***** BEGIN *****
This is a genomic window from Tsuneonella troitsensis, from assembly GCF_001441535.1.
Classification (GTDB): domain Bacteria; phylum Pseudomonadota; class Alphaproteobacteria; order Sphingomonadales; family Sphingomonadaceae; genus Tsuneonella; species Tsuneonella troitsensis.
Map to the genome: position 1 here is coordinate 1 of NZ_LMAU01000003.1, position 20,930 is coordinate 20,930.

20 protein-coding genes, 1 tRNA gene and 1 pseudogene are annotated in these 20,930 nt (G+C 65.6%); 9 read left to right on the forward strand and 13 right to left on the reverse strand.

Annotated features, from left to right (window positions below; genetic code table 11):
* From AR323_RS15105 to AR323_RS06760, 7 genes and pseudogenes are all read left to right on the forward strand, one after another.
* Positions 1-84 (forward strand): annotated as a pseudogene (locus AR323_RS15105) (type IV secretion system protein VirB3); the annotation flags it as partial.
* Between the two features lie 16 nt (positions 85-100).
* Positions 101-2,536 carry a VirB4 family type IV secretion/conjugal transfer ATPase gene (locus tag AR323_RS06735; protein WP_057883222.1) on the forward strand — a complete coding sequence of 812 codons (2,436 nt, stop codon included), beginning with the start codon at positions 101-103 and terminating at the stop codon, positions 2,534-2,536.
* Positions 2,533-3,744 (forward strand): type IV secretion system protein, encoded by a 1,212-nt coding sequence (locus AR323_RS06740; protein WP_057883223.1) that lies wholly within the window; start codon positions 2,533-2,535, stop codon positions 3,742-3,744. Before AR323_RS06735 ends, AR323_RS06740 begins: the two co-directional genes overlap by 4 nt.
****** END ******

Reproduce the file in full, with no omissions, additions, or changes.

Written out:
This is a genomic window from Tsuneonella troitsensis, from assembly GCF_001441535.1.
Classification (GTDB): domain Bacteria; phylum Pseudomonadota; class Alphaproteobacteria; order Sphingomonadales; family Sphingomonadaceae; genus Tsuneonella; species Tsuneonella troitsensis.
Map to the genome: position 1 here is coordinate 1 of NZ_LMAU01000003.1, position 20,930 is coordinate 20,930.

20 protein-coding genes, 1 tRNA gene and 1 pseudogene are annotated in these 20,930 nt (G+C 65.6%); 9 read left to right on the forward strand and 13 right to left on the reverse strand.

Annotated features, from left to right (window positions below; genetic code table 11):
* From AR323_RS15105 to AR323_RS06760, 7 genes and pseudogenes are all read left to right on the forward strand, one after another.
* Positions 1-84 (forward strand): annotated as a pseudogene (locus AR323_RS15105) (type IV secretion system protein VirB3); the annotation flags it as partial.
* Between the two features lie 16 nt (positions 85-100).
* Positions 101-2,536 carry a VirB4 family type IV secretion/conjugal transfer ATPase gene (locus tag AR323_RS06735; protein WP_057883222.1) on the forward strand — a complete coding sequence of 812 codons (2,436 nt, stop codon included), beginning with the start codon at positions 101-103 and terminating at the stop codon, positions 2,534-2,536.
* Positions 2,533-3,744 (forward strand): type IV secretion system protein, encoded by a 1,212-nt coding sequence (locus AR323_RS06740; protein WP_057883223.1) that lies wholly within the window; start codon positions 2,533-2,535, stop codon positions 3,742-3,744. Before AR323_RS06735 ends, AR323_RS06740 begins: the two co-directional genes overlap by 4 nt.